Settlement critics say this fiscal uncertainty is largely due to what they call “creeping annexation.” Officially, the West Bank and Gaza Strip are outside Israel and under military occupation. But settlers are treated as if they reside within Israel, with most government functions handled by civilian ministries. The national budget therefore contains no chapter entitled “settlements” or “Judea and Samaria” (biblical names often used to refer to the West Bank). Instead, settlement outlays, tax incentives, and security costs are woven through the entire budget, spun into its fibers.
Of course, the right-wing administration of Prime Minister Ariel Sharon — himself a longtime settlement proponent — has little motivation to enumerate its financial support. But even settlement critic Yitzhak Rabin was unable to root out their sources of funding. As for the Knesset, Israel’s young political system hasn’t yet provided legislators with tools — equivalent, say, to the General Accounting Office or the Congressional Research Service — needed to unravel the web of settlement outlays.
Yet government support for settlements is a more pressing political issue than ever. Israel’s economy is imploding — largely as a result of the Palestinian uprising — and the government is slashing social programs and schools. Notwithstanding $10 billion in new aid from the United States, this spring the Israeli government said it was laying off 7 percent of its civil servants — including teachers — as part of an austerity plan, which set off national strikes. Furthermore, the new U.S.-backed “road map” for peace requires that Israel “immediately dismantle settlement outposts established since March 2001 … and freeze all settlement activity (including natural growth of settlements)” as a first step toward an agreement with the Palestinians.
Seeing an opportunity, Israeli opponents of settlement are stepping up their sleuthing efforts, surveying the dangerous countryside of the West Bank, digging through government maps and budget documents. If there is one thing that they and the settlers agree on, it’s that the fate of the settlements will determine the future of Israel.
Dror Etkes is 34, brash, fast-talking, with millimeter-length hair and blue-gray eyes. Now an activist in charge of the Peace Now movement’s Settlement Watch effort, he learned the West Bank’s countryside as a tour guide. For two years, he led educational seminars for foreigners — Americans and Germans, mostly — interested in Israeli-Palestinian political realities. “I wasn’t anti-Israel enough for them,” he laughs. “I don’t want to be the ‘enlightened Israeli’ they love. … Conceptualizing in black and white doesn’t help us here.”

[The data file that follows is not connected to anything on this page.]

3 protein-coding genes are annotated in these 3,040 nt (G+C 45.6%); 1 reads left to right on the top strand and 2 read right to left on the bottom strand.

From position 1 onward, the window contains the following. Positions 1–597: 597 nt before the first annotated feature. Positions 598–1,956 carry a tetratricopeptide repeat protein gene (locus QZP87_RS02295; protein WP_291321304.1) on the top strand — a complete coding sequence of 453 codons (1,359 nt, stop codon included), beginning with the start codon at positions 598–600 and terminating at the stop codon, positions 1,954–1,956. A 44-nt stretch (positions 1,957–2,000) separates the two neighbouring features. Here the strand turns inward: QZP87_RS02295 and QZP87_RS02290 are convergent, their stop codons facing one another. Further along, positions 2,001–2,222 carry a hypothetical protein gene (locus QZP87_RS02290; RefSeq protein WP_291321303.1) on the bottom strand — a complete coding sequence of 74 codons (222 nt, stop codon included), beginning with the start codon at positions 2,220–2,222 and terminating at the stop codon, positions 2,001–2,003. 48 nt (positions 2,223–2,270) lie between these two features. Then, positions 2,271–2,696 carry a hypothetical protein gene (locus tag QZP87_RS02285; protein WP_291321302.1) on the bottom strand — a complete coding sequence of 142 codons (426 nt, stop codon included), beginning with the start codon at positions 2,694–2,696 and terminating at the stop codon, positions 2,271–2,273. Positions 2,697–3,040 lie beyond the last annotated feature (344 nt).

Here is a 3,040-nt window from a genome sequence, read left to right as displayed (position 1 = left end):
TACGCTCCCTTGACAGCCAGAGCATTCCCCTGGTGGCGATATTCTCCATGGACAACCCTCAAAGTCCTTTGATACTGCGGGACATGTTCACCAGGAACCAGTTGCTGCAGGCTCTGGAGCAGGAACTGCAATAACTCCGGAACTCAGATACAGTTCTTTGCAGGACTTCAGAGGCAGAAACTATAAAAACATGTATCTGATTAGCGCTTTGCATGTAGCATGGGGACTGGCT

On a late winter day, he picks me up in the schoolbus-yellow Kangoo minivan he uses to crisscross the West Bank. As we drive south, the cell phone clipped to the dashboard rings. On the line is a left-wing student from an Orthodox yeshiva, who tells Etkes that a notice on a school bulletin board is seeking residents for a new outpost. Etkes notes the location. Following a similar tip, he says, he recently learned of an outpost planned by the Gush Etzion regional council near Bethlehem. We’re headed there, one stop in a day of fact-finding.
Before entering the West Bank, Etkes pulls over and grabs two sea-blue flak jackets from the back. The Kangoo isn’t bulletproofed, and with Israeli license plates, it’s as much of a potential target for a Palestinian gunman as any settler’s car. The jacket, barely flexible, cuts into my thighs and chin. Our heads remain exposed.
Near the settlement of Neveh Daniel, we turn onto a narrow road to the Palestinian town of Nahalin, which the Israeli army has blocked with a mound of dirt. Etkes points across the valley below, to a beige strip extending from Neveh Daniel — a dirt road newly cut by settlers. We continue on foot across ancient terraces of olive trees, up a windswept hill, to the cinder-block house that the Palestinian Nasser brothers share while tending their orchards.
Three of the brothers, square-faced men in heavy jackets and stocking caps, meet us. We sit outside. “It’s much colder inside,” George Nasser apologizes. His mother and daughter build a fire out of branches to prepare tea. Two weeks earlier, he recounts, he saw men bulldozing the road, directed by a regional council staffer. The following day the bulldozer crossed the valley and pushed into his land. The Nasser family has deeds dating back to British times for 100 acres here, he asserts, but for a decade they’ve been fighting an order proclaiming it state land. They lost in the military courts last year and appealed to the Israeli Supreme Court.